Life Divine, the debut album by Absent Light (ex-Revelations), is a fresh breeze of creativity in modern metalcore music, delivering good grooves and melodic riffs, as well as catchy vocal lines.
In times where modern metalcore seems to stagnate between a mixture of what August Burns Red already have done ten years before and over-produced djenty guitars, there are still bands that manage to break out of this cage. Progressive metalcore is a putative innovative genre that only manages to amaze the same stagnating group of people over and over again, but Absent Light (formerly known as Revelations) are one of those bands that push the genre forward, and manage to deliver an interesting mixture of modern metalcore while standing clear of the negative aspects I stated above.
With Life Divine, the band starts from scratch. According to them, these new songs are not comparable to their old music, which lead to the name change; definintely a respectable decision. The record itself posesses a good flow and creates a cohesive feel that is never long-winded at all. This is also based on the short song lengths and non-repetitive structures. Let’s go more into detail with some interesting parts on Life Divine!
“Embryo”, the opening song, ends with heavy-hitting blast beats and leads directly into the following “Transcend“. Absent Light‘s atmospheric clean guitar sound spawns a bright ambiance. This atmospheric component is often widened with the help of electronic-sounding synthesizers. Some of the band’s breaks come with a very stomping drive, combined with a melodic aspect in the lead guitar parts. Speaking of drums, the band uses a very common style consisting of blast beats, breaks, and hardcore upbeats.
The difference between (mostly pseudo-)progressive metalcore bands and Life Divine is the usage of actual riffing instaed of breaks. Whereas way too many bands seem to think that breakdowns are their selling point, Absent Light focus mainly on riffs in certain songs. They also augment them into longer tone lengths to make them sound slow and heavy. By no means do Absent Light abstain from heavy breakdowns; those are present everywhere throughout the 31 minutes of Life Divine. But instead from misusing them as riffs, they place them into the right dramaturgical spots. Some of them are slightly proggy in style, akin to that of August Burns Red, while others are minimalistic and simply serve their purpose.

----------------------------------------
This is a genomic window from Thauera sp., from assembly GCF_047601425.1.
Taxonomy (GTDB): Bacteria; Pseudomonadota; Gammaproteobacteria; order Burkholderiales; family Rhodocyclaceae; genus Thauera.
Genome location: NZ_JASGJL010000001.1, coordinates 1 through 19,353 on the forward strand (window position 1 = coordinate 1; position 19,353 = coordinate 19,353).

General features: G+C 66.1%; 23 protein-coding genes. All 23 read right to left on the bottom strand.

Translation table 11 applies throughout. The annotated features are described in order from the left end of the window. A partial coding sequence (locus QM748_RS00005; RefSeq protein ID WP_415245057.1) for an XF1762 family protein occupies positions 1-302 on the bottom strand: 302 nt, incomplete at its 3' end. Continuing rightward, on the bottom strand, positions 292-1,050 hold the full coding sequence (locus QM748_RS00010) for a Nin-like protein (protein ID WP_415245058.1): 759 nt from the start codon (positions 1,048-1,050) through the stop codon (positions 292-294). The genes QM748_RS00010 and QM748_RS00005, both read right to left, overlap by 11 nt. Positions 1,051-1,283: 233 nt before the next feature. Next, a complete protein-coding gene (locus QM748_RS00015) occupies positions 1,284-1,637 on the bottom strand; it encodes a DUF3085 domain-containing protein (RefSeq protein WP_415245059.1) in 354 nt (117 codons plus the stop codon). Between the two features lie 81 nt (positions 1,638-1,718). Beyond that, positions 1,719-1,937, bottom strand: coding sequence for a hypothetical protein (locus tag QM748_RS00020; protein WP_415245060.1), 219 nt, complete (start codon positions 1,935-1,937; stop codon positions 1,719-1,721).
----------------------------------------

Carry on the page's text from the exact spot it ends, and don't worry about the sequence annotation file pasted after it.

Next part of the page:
“Thrilled For The Shot”s ending breakdown is played in a 5/4 time signature and reminds me heavily of Misery Signals. Beside the name, they are an obvious influence for Absent Light. The breakdown in “Hourglass” smashes in at about two minutes of playtime and sounds so damn Architects-y it’s almost an epigonal part of their latest album, All Our Gods Have Abandoned Us. Fortunately Life Divine doesn’t seem to be a mere rip-off of more well-known bands. There are moments that draw heavily from Napoleon, Architects, Misery Signals or August Burns Red for sure, but those are woven into the very own sound of Absent Light.
One of the biggest selling points of Life Divine are the very harsh, hardcore-esque narrative shouts. The punchy clean vocals also emphasize the very vivid vocal work. Those lines, like the chorus in “Thrilled For The Shot”, work perfectly. They come without an overdose of vocal harmonizing or autotune, as singer Eric Zaneski is doing a great job without those means. “Vicious Cycle”, in contrast, even comes with a nasty Emmure feel and smashes with mathy influences and mostly heavy breaks.
All things considered
Absent Light proved being able to manage their instruments, and to be skilled songwriters, as they bring a good amount of diversity and a fresh breeze of creativity into their metalcore sound. Anyway, Life Divine is no game-changing record, at least not for metalcore. Nevertheless, it stands out as a very promising debut record by a band that starts anew. These ten songs prophesy an exceedingly prosperous future for New Jersey’s metal scene. I’m sure Absent Light will be a big part in this process!